Monthly Archives: January 2013

Fundaments of curry found in Indus Valley Civilization

Turmeric (Curcuma longa)
(CC by J.M. Garg)
[Updated on Feb 8th, based on details arisen in the discussion, see comments]

While modern curry is an amalgamation of many influences some of its foundations may have been used already in the South Asian Chalcolithic and Bronze Age civilization (contemporary of ancient Egypt for example), known variedly as Indus Valley Civilization (IVC) or Harappan culture. 

Key curry ingredients, namely turmeric and ginger, have now been found in pot and cow teeth remains from the impressive South Asian first civilization, suggesting that the fundamentals of modern Indian cuisine were already there some 5000 years ago.

A carbonized garlic clover was also found. Garlic is another key component of curry.

An interesting revelation is that rice grains were among the findings, indicating that the farming of this oriental cereal had already reached India by c. 2500 BCE and was popular enough to make it not just to the modern rice-farming regions of East and South India but also as far as Pakistan.

Source: Slate (via Pileta).

Million years old human remains from Eritrea

Fragments of a human skull dated to some one million years ago have been found at Muhuli Amo, Eritrea. They are probably correlated with a previous finding of hundreds of Acheulean tools. 

The skull fragments found

Sources: The Archaeology Network, Pileta, Noticias de Prehistoria[es].


Maps of lamp usage in Paleolithic SW Europe

Illustration by Arturo Asensio
Decorating Altamira Cave
As I have briefly mentioned before David Sánchez has a most interesting series of articles (in Spanish language) these days, at his blog Noticias de Prehistoria – Prehistoria al Día, dealing with the usage of oil lamps in SW Europe (France, Iberian Peninsula) in the Upper Paleolithic. If you are familiar with Spanish language (or willing to use an online translator), you can read them at the following links: PART 1, PART 2 and PART 3 (update: part 4 is now also online).
To be most synthetic I will essentially borrow the excellent maps which shall give us a glimpse of the spread and time frame of this illumination fashion in the region:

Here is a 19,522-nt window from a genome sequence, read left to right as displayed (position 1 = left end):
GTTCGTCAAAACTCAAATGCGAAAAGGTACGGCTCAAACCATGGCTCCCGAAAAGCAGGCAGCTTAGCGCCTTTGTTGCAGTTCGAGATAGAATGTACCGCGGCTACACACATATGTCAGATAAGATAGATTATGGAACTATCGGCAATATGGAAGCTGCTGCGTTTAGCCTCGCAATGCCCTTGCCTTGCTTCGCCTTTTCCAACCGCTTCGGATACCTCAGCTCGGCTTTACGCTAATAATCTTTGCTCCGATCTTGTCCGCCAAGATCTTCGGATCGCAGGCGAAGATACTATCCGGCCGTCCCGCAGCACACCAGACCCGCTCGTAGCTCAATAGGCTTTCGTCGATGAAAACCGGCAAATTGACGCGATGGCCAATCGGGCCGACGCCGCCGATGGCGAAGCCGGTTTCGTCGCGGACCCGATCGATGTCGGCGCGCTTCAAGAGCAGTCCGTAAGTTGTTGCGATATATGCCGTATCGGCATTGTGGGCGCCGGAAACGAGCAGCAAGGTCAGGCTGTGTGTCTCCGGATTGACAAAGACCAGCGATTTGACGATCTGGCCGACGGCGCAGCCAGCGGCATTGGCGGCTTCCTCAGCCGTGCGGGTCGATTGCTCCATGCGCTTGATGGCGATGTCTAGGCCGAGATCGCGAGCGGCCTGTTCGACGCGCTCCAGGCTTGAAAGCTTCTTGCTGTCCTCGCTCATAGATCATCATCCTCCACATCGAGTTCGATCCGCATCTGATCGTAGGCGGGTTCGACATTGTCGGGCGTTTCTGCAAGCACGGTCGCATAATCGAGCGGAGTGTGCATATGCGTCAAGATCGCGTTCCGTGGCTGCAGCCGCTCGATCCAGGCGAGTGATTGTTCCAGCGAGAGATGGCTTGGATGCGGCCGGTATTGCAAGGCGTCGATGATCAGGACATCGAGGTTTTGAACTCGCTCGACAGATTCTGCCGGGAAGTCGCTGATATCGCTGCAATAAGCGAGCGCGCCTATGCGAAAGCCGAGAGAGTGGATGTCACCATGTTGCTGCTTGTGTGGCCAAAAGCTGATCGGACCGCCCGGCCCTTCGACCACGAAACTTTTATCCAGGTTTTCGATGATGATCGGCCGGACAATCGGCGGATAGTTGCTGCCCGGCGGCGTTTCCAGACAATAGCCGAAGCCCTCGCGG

Lamps found in France with chronology and type of site (Beaune & White 1993)
Lamps found in Iberia (by David Sánchez)

It must be mentioned, following the original articles, that the lamps of Iberia have all been found inside caves (while in France the locations are more diverse) and also nearly all them belong to the Magdalenian period. The exceptions are Bolinkoba (8), which is from a Solutrean chronology, La Trinidad de Ardales (1), which has no context, and a possible ill-documented lamp from Lezetxiki (14), originally argued to be of either Aurignacian or Mousterian context. 
Even if you don’t understand Spanish, I would suggest to take a look at the original articles for the many illustrations of a varied array of lamps.

Native American gigantic mound was built in just 90 days

Map of the earthworks
The Poverty Point earthworks (Louisiana, USA), are a very large construction dated to c. 3200 years ago. Among the various parts of the impressive complex is Bird Mound, which spans 50,000 square meters and needed almost 300,000 cubic meters of earth to be built. 
This huge task was previously thought to have been accomplished in a long time, however new research of the layers indicates the opposite: that it was finished in just three months, what apparently required thousands of people passing baskets of earth in “bucket brigade” style.

“Given that a band of 25-30 people is considered quite large for most
hunter-gatherer communities, it’s truly amazing that this ancient
society could bring together a group of nearly 10,000 people, find some
way to feed them and get this mound built in a matter of months,” Kidder

One caveat is that they surely were not “hunter-gatherers” but at least part-time farmers but it is still an impressive feat.
Source: Eureka Alert (via Pileta). 

Posted by on January 31, 2013 in America, Native Americans, USA


Lineages of West Asia compared to Africa and Europe

Just a quick mention of this new paper on the matri- and partilineages of West Asia:
Danielle A. Badro et al., Y-Chromosome and mtDNA Genetics Reveal Significant Contrasts in Affinities of Modern Middle Eastern Populations with European and African Populations. PLoS ONE 2013. Open accessLINK [doi:10.1371/journal.pone.0054616]